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A Matter of One Little Letter

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Ever heard of a homophone? No, it’s not that antique thing your grandparents played music on. Homophones are words that sound alike but are spelled differently (and hence have different meanings). Writers know how even one letter can radically change the meaning of a word, and as a result might change the entire meaning of a sentence or story. We deal with homophones all the time, for many of our English words sound alike. And perhaps because of the identical way they sound, writers can trip up and use the wrong word. Then again, some writers just might not realize they are spelling their desired word wrong.

I often see there, they’re, and their mixed up. That’s fairly common. I shouldn’t need to explain what each means. One pair of words I also see confused are led and lead. Since the word lead can, in one application, be pronounced the same as led, many writers write lines like this:

  • He lead the dog home.
  • I lead a group on the field trip yesterday.

Another two words often confused are born and borne. Born has to do with birth, and borne means carried, or can be used to mean impressed. For example:

  • I was born yesterday.
  • I was borne by a tornado and deposited in a tree.
  • It was borne upon them to vote quickly.
  • He is a born optimist.

Then we have apprise and appraise. Simply put,  apprise means to inform and appraise means to assess the value of.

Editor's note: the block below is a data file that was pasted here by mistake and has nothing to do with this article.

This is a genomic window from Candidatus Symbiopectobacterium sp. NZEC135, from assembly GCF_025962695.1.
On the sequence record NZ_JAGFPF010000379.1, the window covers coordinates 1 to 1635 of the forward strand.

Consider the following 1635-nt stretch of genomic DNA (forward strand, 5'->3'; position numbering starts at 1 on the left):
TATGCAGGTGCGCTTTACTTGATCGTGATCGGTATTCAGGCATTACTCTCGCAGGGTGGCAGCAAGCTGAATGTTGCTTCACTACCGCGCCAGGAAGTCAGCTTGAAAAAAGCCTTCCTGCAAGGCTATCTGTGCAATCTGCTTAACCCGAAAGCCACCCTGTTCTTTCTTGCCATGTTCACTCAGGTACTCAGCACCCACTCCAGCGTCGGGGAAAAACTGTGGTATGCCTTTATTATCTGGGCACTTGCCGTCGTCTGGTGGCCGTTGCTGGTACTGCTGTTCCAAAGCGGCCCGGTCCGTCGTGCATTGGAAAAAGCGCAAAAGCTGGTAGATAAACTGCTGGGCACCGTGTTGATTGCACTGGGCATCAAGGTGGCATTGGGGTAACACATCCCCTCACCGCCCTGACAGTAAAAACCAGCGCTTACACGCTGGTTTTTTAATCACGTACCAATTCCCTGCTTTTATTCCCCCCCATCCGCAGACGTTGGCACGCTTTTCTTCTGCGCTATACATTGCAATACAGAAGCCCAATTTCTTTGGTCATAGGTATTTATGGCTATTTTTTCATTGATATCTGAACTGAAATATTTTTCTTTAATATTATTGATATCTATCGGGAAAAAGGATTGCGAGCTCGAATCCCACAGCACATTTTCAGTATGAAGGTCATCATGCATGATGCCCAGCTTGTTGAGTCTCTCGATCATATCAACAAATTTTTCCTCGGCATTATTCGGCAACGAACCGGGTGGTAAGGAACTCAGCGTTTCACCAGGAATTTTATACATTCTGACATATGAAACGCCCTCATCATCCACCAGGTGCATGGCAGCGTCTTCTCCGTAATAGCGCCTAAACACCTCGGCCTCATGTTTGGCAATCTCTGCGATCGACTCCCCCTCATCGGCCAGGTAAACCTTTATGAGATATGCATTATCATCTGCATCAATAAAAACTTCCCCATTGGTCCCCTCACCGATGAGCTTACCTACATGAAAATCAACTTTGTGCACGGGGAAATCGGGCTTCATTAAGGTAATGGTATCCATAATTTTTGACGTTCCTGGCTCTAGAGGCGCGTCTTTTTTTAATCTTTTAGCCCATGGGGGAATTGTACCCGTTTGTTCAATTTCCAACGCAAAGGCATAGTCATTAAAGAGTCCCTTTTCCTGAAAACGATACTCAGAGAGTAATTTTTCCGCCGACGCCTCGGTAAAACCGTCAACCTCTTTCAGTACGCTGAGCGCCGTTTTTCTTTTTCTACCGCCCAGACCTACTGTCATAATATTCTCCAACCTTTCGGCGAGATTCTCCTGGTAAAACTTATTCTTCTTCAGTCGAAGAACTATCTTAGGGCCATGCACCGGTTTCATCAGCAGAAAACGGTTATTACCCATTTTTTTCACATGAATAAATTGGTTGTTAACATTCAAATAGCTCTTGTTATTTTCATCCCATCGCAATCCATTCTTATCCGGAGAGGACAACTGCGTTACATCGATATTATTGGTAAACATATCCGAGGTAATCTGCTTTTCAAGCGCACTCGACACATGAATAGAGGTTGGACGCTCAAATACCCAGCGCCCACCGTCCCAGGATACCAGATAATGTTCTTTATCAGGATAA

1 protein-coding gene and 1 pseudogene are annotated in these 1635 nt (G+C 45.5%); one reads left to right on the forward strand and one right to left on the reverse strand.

Here are just a few more to ponder:

  • Aid [meaning help] and aide [someone who assists or helps]
  • Lightening [making something lighter] and lightning [that streak in the sky]
  • Lose [as in lost] and loose [the opposite of tight]
Although these have a two-letter difference, taut and taught are worth noting since I also see them frequently confused. If something is tied tight, it is taut.
I hope I’ve taught you well.

 

Everyday Confusion . . . Every Day

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Let’s take a look at some words that can either be one word or broken in two. Since the meanings are usually quite different, it’s important to take a closer look at these everyday words. Like everyday.

This word, for example, is an adjective. If you noticed, I used it in an earlier sentence, and you may recall learning in school (way back when) that adjectives “describe a noun.” So you would use everyday when describing everyday things. It’s an everyday occurrence. These are everyday habits. Now, the word every is also an adjective, so how do you know when you need to break that word apart and use two words: every day?

The key is the word day. Day is a noun, so when you are talking about days and describing them (unless you are calling one “an everyday day”), you want to use two words. For example:

  • Every day I walk the same street to work.
  • I’m going every day to the market to get fresh fruit.
  • I am counting every day until you arrive.